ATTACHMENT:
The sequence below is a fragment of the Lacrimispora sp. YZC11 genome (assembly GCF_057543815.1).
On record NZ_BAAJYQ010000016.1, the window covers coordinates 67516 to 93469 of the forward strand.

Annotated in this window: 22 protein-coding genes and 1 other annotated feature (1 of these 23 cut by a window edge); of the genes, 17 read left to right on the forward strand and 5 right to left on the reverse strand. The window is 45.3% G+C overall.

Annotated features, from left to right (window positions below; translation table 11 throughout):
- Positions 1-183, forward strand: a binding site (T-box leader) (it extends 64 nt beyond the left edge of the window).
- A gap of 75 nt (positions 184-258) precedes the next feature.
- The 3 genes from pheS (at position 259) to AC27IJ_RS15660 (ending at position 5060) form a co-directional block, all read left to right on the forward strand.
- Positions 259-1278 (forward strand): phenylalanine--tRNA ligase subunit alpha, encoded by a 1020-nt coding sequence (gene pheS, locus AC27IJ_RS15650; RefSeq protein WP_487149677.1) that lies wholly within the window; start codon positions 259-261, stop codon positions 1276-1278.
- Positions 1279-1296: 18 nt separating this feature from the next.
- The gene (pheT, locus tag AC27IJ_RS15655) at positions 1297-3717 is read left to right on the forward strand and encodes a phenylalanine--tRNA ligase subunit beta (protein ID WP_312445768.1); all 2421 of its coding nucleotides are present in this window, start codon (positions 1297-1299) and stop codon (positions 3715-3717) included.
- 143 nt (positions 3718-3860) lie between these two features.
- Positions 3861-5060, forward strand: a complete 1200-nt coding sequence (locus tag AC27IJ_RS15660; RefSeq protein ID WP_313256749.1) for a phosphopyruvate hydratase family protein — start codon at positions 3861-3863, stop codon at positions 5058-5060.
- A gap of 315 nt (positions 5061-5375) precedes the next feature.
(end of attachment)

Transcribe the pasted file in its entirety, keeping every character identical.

The sequence below is a fragment of the Lacrimispora sp. YZC11 genome (assembly GCF_057543815.1).
On record NZ_BAAJYQ010000016.1, the window covers coordinates 67516 to 93469 of the forward strand.

Annotated in this window: 22 protein-coding genes and 1 other annotated feature (1 of these 23 cut by a window edge); of the genes, 17 read left to right on the forward strand and 5 right to left on the reverse strand. The window is 45.3% G+C overall.

Annotated features, from left to right (window positions below; translation table 11 throughout):
- Positions 1-183, forward strand: a binding site (T-box leader) (it extends 64 nt beyond the left edge of the window).
- A gap of 75 nt (positions 184-258) precedes the next feature.
- The 3 genes from pheS (at position 259) to AC27IJ_RS15660 (ending at position 5060) form a co-directional block, all read left to right on the forward strand.
- Positions 259-1278 (forward strand): phenylalanine--tRNA ligase subunit alpha, encoded by a 1020-nt coding sequence (gene pheS, locus AC27IJ_RS15650; RefSeq protein WP_487149677.1) that lies wholly within the window; start codon positions 259-261, stop codon positions 1276-1278.
- Positions 1279-1296: 18 nt separating this feature from the next.
- The gene (pheT, locus tag AC27IJ_RS15655) at positions 1297-3717 is read left to right on the forward strand and encodes a phenylalanine--tRNA ligase subunit beta (protein ID WP_312445768.1); all 2421 of its coding nucleotides are present in this window, start codon (positions 1297-1299) and stop codon (positions 3715-3717) included.
- 143 nt (positions 3718-3860) lie between these two features.
- Positions 3861-5060, forward strand: a complete 1200-nt coding sequence (locus tag AC27IJ_RS15660; RefSeq protein ID WP_313256749.1) for a phosphopyruvate hydratase family protein — start codon at positions 3861-3863, stop codon at positions 5058-5060.
- A gap of 315 nt (positions 5061-5375) precedes the next feature.